Proposed eligibility requirements for retailers who participate in the Supplemental Nutrition Assistance Program, or SNAP, may make it difficult for some store operators to comply and stay within the program.
The USDA’s Food and Nutrition Service, as directed by the 2014 Farm Bill, proposes to require SNAP-authorized retail food stores to always offer at least seven varieties of items in each of four staple food categories, with a mandatory minimum of seven varieties. The minimum number of categories in which perishable foods were required would increase from two to three.
The National Association of Convenience Stores encouraged store operators to comment on the proposed changes by the May 18 deadline.
“The proposal would impede neighborhood retailers’ ability to participate in the program,” NACS stated, “which in turn would hinder food accessibility for SNAP recipients that use their benefits at these small format retail locations.”
Among its concerns: The proposed changes would redefine “staple foods” and limit items that count as staples – excluding such traditional convenience store staples as soup, pizza, ravioli, chicken pot pies, sandwiches and frozen dinners, because they contain multiple ingredients. The definition of “accessory foods” would be expanded, classifying more foods as snacks. Eliminating these foods would make it harder for stores to fulfill the requirements.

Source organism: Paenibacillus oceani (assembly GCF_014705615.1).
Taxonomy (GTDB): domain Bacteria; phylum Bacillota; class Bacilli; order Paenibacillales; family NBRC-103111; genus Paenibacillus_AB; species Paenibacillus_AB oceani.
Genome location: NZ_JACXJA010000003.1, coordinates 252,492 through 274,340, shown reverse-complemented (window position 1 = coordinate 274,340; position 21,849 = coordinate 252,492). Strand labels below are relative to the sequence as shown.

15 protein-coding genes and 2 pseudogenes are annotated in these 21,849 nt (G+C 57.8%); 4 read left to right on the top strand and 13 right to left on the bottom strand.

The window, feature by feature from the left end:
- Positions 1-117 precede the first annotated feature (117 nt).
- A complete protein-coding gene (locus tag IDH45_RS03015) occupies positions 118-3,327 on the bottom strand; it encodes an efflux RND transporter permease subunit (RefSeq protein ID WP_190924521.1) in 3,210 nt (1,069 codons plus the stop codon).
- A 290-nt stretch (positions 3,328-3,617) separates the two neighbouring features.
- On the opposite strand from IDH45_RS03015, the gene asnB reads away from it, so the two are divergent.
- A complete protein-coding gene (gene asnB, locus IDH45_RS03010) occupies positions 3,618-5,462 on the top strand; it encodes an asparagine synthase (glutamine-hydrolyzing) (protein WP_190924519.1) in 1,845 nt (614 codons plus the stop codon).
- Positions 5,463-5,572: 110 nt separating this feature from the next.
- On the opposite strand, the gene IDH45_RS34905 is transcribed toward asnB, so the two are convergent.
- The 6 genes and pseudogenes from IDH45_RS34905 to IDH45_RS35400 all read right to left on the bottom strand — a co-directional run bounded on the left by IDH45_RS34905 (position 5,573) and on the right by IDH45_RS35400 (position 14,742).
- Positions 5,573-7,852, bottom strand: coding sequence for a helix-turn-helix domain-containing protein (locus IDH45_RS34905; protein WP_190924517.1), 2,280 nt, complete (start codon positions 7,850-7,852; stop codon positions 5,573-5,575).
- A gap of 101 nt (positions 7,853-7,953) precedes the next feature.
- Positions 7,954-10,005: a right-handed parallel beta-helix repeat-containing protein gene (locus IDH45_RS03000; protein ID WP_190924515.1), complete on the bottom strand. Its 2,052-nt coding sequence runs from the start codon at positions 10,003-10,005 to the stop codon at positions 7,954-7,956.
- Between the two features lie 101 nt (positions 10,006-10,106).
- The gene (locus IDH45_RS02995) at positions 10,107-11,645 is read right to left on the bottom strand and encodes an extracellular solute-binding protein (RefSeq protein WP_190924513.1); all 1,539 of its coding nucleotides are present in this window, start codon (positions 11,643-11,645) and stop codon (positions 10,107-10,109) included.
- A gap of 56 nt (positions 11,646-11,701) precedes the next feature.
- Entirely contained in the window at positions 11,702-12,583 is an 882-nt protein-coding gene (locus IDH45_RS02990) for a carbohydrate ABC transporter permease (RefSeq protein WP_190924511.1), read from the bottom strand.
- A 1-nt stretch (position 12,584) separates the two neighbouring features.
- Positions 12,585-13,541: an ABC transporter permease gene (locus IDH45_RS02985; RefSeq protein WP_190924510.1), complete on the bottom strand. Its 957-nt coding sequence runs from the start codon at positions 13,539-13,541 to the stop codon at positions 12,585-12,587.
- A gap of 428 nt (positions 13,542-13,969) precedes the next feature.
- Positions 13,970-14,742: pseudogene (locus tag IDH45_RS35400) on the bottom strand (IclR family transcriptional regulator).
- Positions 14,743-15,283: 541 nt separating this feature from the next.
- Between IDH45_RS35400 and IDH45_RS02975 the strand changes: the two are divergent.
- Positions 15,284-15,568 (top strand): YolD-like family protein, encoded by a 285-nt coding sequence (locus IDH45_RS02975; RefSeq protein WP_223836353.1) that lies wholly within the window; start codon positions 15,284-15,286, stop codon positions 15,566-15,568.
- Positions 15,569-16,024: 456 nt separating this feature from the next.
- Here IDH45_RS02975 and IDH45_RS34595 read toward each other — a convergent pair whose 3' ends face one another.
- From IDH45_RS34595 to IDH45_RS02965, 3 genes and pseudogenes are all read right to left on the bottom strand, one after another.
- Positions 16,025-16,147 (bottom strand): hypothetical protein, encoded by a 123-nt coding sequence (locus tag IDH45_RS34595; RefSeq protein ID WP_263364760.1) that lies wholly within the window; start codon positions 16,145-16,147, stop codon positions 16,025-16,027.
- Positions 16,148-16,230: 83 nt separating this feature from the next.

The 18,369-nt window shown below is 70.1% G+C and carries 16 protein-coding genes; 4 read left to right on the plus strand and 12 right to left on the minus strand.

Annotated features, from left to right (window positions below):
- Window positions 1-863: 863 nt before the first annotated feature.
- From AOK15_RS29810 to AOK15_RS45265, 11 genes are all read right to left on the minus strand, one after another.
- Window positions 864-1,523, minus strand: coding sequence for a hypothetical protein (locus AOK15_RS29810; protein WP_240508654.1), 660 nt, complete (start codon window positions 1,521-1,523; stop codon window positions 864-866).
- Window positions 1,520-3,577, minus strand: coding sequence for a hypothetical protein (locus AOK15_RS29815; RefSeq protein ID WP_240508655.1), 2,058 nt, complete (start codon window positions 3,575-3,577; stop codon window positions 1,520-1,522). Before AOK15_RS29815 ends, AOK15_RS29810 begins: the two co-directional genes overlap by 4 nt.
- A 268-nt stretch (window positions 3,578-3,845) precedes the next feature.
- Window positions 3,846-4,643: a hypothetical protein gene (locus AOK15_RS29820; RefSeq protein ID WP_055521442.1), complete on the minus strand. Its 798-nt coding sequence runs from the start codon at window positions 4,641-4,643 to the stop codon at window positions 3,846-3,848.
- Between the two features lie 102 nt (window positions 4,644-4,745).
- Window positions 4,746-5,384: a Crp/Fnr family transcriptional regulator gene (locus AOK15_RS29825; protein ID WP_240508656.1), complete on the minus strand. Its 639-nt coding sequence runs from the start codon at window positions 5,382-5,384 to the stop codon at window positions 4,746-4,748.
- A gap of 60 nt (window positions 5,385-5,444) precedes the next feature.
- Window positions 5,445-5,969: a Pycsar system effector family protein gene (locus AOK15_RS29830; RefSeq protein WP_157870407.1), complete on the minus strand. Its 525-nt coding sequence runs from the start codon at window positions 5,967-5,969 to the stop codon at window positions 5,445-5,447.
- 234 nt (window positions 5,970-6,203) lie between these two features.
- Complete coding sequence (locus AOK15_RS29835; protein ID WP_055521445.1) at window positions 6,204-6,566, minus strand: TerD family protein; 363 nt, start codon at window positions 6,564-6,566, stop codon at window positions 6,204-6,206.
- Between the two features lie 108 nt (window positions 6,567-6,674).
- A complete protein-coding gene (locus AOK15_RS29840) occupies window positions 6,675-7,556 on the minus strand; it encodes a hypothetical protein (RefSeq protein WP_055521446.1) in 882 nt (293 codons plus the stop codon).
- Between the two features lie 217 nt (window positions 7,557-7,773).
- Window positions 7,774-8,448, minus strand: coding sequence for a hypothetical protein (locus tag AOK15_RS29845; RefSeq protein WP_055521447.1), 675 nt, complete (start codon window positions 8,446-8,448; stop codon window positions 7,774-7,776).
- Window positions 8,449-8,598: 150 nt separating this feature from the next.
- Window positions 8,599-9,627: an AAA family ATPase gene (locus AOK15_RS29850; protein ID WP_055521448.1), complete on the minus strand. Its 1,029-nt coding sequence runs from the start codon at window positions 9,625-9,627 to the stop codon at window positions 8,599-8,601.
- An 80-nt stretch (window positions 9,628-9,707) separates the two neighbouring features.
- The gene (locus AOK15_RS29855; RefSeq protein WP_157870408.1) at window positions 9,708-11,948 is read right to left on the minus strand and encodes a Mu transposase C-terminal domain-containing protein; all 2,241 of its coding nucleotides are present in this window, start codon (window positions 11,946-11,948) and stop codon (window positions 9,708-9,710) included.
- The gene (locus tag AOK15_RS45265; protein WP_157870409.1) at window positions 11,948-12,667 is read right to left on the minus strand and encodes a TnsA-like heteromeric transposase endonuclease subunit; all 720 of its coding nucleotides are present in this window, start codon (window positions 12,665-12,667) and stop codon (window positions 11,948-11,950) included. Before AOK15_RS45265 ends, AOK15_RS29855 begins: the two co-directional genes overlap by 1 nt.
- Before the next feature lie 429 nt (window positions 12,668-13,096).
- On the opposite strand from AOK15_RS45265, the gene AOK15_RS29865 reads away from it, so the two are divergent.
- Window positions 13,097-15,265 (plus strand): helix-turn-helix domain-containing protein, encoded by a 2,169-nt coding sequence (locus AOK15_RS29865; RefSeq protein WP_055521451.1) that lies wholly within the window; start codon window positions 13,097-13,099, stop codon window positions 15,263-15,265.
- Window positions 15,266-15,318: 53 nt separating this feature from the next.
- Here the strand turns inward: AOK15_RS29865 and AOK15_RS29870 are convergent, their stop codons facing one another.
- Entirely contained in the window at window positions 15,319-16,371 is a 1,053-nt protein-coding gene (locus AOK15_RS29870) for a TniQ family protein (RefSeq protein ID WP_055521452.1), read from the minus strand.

For instance, a packet of apple slices and cheese would count as a snack, not a staple food item, so it wouldn’t count toward stock requirements.
USDA analysis suggests an average small store would have to add 54 staple food items to meet the eligibility criteria. NACS says stores would have to display 168 of FNS’s specially approved items.
NACS is also concerned that any store with more than 15 percent of its total food sales in items that are “cooked and heated on site before or after purchase” would be ineligible to participate in SNAP. In addition, a store with a separate restaurant in the building – say, a sub shop — would be disqualified based on the sales at that restaurant.
NACS also argues that making more stores ineligible not only hurts retailers; it hurts those who need to buy food through the assistance program.